This week, May 3 and 4, the Food and Drug Law Institute (FDLI) holds its Annual Conference in Washington, DC. FDLI (I have heard insiders pronounce it “fiddly,” but I refuse to do so) covers all aspects of law and policy affecting food and drugs, including Food and Drug Administration (FDA) enforcement, intellectual property, state and local regulation, and the latest technological developments. This year’s conference, which boasts nine senior official speakers from the FDA including Commissioner Gottlieb and Chief Counsel Wood, is entitled “Exploring Advanced Topics in Food and Drug Law” and reflects the organization’s broad focus.
With such a broad spectrum of legal topics on offer, our readers may ask, “What’s in it for the advertising and marketing lawyer?” The answer, I found, is a surprising amount. Here is a guide to the advertising and marketing content at the meeting, which may even tempt some of you to register and attend at the last minute.
Top Food and Drug Cases of 2017
When you arrive at the conference, check your meeting materials for your copy of Top Food and Drug Cases 2017 and Cases to Watch 2018, the FDLI’s annual journal-style booklet. Two of the “top ten” 2017 cases covered in the book directly address advertising. Megan Olsen of the Council for Responsible Nutrition wrote up the dismissal of the Federal Trade Commission’s (FTC’s) substantiation case against Quincy Bioscience, and Rebecca Kirk Fair of Analysis Group joined me in summarizing Singleton v. Fifth Generation, a/k/a the Tito’s Handmade Vodka case, and other recent cases about the ongoing search (by false advertising plaintiffs’ attorneys) for a damages calculation method that can reliably meet the Federal Rule of Civil Procedure 23(b)(3) predominance requirement to get a class certified. Several of the other chapters describe drug labeling cases that will be of interest to marketing lawyers. It was my privilege to serve as editor of the book this year.
May 3: You Look Like Your Dog, and So Does Your Food Litigation
You’ll want to attend the opening keynote by FDA Commissioner Scott Gottlieb, which may well touch on advertising and marketing issues. Another must-see general session closes the day on May 3, when FDA Chief Counsel Rebecca Wood plays the day’s final chord with a talk that is also likely to implicate advertising and marketing concerns.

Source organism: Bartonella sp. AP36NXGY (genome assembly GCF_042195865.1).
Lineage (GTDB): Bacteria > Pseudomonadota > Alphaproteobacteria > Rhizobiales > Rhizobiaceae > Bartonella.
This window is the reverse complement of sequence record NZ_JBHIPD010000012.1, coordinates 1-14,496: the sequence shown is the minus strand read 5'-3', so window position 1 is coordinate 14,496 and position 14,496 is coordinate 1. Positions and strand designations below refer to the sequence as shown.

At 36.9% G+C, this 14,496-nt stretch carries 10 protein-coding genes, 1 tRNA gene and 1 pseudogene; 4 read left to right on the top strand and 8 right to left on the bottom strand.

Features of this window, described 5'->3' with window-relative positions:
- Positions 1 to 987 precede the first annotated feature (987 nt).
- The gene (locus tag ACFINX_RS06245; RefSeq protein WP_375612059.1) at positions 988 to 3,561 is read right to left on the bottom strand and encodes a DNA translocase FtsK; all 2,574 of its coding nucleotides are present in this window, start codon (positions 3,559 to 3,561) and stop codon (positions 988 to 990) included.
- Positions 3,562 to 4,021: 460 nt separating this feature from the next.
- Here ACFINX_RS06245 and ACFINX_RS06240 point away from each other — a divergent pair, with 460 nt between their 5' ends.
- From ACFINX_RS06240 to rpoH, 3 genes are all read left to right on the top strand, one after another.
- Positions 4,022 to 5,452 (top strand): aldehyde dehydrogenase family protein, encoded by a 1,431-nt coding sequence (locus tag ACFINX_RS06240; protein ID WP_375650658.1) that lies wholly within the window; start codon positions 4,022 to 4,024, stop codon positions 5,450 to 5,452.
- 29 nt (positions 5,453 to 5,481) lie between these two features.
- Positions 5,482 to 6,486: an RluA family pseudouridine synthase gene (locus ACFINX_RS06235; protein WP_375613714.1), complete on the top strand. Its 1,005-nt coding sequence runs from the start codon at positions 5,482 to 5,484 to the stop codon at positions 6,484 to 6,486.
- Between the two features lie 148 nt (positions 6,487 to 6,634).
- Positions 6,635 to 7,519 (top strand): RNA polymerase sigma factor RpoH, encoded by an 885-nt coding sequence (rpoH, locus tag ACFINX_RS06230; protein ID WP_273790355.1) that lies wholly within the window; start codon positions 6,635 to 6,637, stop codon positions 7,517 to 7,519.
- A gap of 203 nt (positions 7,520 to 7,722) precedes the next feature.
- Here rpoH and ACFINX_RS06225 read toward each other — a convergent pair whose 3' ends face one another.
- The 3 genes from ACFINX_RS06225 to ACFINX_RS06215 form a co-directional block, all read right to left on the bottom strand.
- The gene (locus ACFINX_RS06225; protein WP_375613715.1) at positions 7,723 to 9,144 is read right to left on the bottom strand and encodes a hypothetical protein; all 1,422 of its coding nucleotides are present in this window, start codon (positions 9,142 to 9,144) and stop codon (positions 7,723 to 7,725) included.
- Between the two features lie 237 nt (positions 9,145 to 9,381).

Among the breakout sessions on May 3, a panel discussion of “Trends in Animal Food Litigation” promises to be concerned mainly with pet-food advertising challenges by the FTC, before the National Advertising Division, and in private class actions. You know how pets often seem to resemble their owners? Well, this panel’s thesis is that pet food advertising litigation is beginning to look a lot like the many legal disputes over food for humans.
May 4: Please Don’t Spray Croutons on the Legal Expert
May 4 opens with the presentation of the Service to FDLI Award to Steve Armstrong, well known in marketing law circles as a former in-house marketing counsel at Campbell’s Soup, Schick-Wilkinson Sword, and Unilever. It will be great to see Steve receive this well-earned tribute. The morning breakouts include a panel on “Advertising and Marketing in a Mobile World,” headlined by FTC Bureau of Consumer Protection Assistant Director Rich Cleland. That panel will discuss FTC and FDA enforcement of the marketing of food, drugs, and supplements through phones and other mobile devices.
During the Luncheon on May 4, the FDLI stages a “Facilitated Table Topic Discussion” event in which FDLI-member experts guide informal conversations on more than 30 topics at different tables around the dining room. It’s a great opportunity to pick the brains of authorities on food and drug law issues while trying not to spray crouton crumbs at them. I contacted the FDLI to ask what some of the topics are, and they include “Marketing Claims: Cosmetics and Other Personal Care Products,” “Dietary Supplement Issues,” and “Scientific Exchange vs. Off-Label Promotion.”
The afternoon breakouts on May 4 include a panel on “Food and Dietary Supplement Hot Topics.” Advertising and marketing litigation and enforcement will likely be among them. Finally, for the closing session of the conference, be sure to stick around for the annual “Top Cases in Food and Drug Law,” in which I will be moderating a panel of three esteemed law professors for an in-depth discussion of some of the cases in the Top Cases volume and what to watch for in 2018. There have been a number of developments in these cases since the booklet went to press, so expect some updates and surprises during the panel.
If you will be attending the conference, be sure to say hello to someone from our Foley Hoag team. Dave Kluft and I will be there from the Advertising & Marketing law team, and Food and Drug Law partners Areta Kupchyk, Paul Kim, Mark Mansour, Marco Quina,and Christian Springer are also attending. We’re going to be pretty hard to miss, so don’t try! It’s a great chance to meet our team.